PITTSBURGH >> Mason Rudolph’s career as an NFL starting quarterback is six quarters old.
Yet he knows how it goes. When things don’t go well, the first order of business is placing the blame squarely on your shoulders.
So Rudolph did after a 24-20 loss to San Francisco on Sunday dropped the Pittsburgh Steelers to 0-3 for the first time since 2013, even though Pittsburgh’s issues stretch far beyond the 24-year-old’s uneven performance.
“A lot of mistakes,” Rudolph said after completing 14 of 27 passes for 174 yards with two touchdowns and an interception in his first start while filling in for injured Ben Roethlisberger.
“We can’t be that slow-starting in the first half. I have to give our team and our defense more of a chance to put some points up early and get ahead with all of the turnovers they created. They played unbelievable. They did everything coach asked them through the week in creating turnovers and flying around. We have to back them up.”
He’s half right. The Steelers did force the sloppy 49ers into five turnovers. Yet the defense also allowed San Francisco to roll up 168 yards rushing and couldn’t protect the lead twice in the second half after Rudolph connected on a pair of long scores to put Pittsburgh in front.
Rudolph’s sluggish start was due in large part to jitters — he overthrew a handful of passes in the first half — and a conservative game plan that seemed intent on building his confidence instead of letting him sling it downfield.
When the reins finally loosened after halftime he found JuJu Smith-Schuster for a 76-yard catch-and-run and a wide-open Diontae Johnson for a 38-yard strike.
Both throws, however, came after an ill-advised lob across his body that turned into a pick the 49ers converted into a touchdown.
Running back James Conner also fumbled deep in Pittsburgh territory late in the fourth quarter, giving San Francisco a short field to go ahead for good.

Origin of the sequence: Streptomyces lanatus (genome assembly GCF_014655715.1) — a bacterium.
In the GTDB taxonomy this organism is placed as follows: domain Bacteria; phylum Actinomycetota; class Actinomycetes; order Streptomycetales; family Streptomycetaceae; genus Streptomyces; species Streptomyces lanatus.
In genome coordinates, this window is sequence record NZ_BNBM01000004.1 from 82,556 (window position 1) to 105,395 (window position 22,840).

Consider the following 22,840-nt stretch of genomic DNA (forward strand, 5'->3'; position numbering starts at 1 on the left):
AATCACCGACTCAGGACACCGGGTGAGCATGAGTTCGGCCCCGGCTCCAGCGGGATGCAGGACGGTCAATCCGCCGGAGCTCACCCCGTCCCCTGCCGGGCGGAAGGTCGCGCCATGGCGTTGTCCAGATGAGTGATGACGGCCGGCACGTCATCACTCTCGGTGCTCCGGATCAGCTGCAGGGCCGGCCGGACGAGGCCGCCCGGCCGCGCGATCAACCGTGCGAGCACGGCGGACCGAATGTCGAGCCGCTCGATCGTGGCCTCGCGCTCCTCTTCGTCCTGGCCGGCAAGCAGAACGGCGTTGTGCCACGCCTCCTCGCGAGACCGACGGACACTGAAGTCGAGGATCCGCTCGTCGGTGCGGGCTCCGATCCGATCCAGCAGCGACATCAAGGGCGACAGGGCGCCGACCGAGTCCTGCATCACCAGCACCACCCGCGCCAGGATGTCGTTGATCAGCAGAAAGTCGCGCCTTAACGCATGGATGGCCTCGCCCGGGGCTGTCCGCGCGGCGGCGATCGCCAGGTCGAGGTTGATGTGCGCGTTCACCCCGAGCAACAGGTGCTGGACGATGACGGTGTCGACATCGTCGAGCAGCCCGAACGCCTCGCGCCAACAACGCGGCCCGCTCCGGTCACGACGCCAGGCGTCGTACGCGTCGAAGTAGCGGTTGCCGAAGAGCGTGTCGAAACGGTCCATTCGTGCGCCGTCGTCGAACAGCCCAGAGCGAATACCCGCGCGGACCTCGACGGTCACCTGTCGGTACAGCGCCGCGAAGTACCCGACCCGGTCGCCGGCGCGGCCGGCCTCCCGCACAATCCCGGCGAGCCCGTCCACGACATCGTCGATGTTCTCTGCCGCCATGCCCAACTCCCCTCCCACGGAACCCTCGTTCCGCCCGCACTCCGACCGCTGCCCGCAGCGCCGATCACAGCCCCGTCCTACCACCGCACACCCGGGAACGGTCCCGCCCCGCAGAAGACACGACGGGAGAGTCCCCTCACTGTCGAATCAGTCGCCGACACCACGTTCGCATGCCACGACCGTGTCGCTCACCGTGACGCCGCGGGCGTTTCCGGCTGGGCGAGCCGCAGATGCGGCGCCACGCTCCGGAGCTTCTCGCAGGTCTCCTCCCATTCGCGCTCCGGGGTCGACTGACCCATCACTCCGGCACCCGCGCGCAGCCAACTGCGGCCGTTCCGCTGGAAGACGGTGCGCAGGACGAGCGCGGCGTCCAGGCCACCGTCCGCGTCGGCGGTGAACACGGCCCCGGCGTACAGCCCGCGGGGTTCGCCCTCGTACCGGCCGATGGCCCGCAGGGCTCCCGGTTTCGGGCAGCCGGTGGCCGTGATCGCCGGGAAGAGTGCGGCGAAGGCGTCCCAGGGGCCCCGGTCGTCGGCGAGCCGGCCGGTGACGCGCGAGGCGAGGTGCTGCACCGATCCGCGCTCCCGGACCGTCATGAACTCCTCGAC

“We turned the ball over twice,” Steelers coach Mike Tomlin said. “They scored two touchdowns in the second half and really that’s the difference in the game. In the first half, we were getting turnovers and we were settling for field goals.”
A disparity that highlights Pittsburgh’s thin margin for error with Roethlisberger out for the year with an elbow injury.
The Steelers host winless Cincinnati (0-3) next Monday. The winner can keep some semblance of a flicker of hope alive in a division that’s a combined 3-9 through three weeks.
Asked how he keeps the team together in the face of adversity, Tomlin shrugged.
“We’re not into the keep it together discussions,” he said. “That’s not how we’re built. We have a game next week. We’ll be ready.”
Pittsburgh stressed the need to have greater “ball awareness” after managing to create just 15 takeaways in 2018. The Steelers already have seven so far in 2019. While some of San Francisco’s turnovers were self-inflicted mistakes, two were on interceptions by linebacker T.J. Watt and newly acquired safety Minkah Fitzpatrick.
WHAT NEEDS HELP
James Conner’s breakout 2018 season ended with him making the Pro Bowl and quietly muting any concerns about Le’Veon Bell’s absence. Three games into this season, Conner has struggled to get anything going. He has just 97 yards rushing and as many fumbles as touchdowns.
Fitzpatrick was even better than advertised in his debut with the Steelers following a trade with Miami early last week. Fitzpatrick forced a fumble and picked off a pass and in general looked every bit the hard-hitting and versatile player Pittsburgh envisioned when it parted with a 2020 first-round draft pick to get him.
Tomlin gave wide receiver Donte Moncrief the week off after Moncrief spent his first two games in Pittsburgh dropping passes with alarming regularity. Whether Moncrief returns to the active roster anytime soon will depend on how quickly he can regain his confidence and rebuild trust with the coaching staff.
Tight end Vance McDonald left with a shoulder injury and did not return. His status for next week is uncertain.
6. The number of teams since 1981 who have started 0-3 and reached the postseason. The Steelers nearly did it in 2013 after beginning the season 0-4. Pittsburgh rallied to finish 8-8 and would have made the playoffs if not for a missed field goal by Kansas City’s Ryan Succop at the end of regulation in Week 17 that allowed San Diego to claim the final wild-card spot.
Having offensive coordinator Randy Fichtner come up with a scheme that doesn’t wait so long to let Rudolph do his thing. Rudolph set records at Oklahoma State by leading an Air Raid-type attack that allowed Rudolph to throw the ball vertically rather than the short-pass heavy approach used against the 49ers.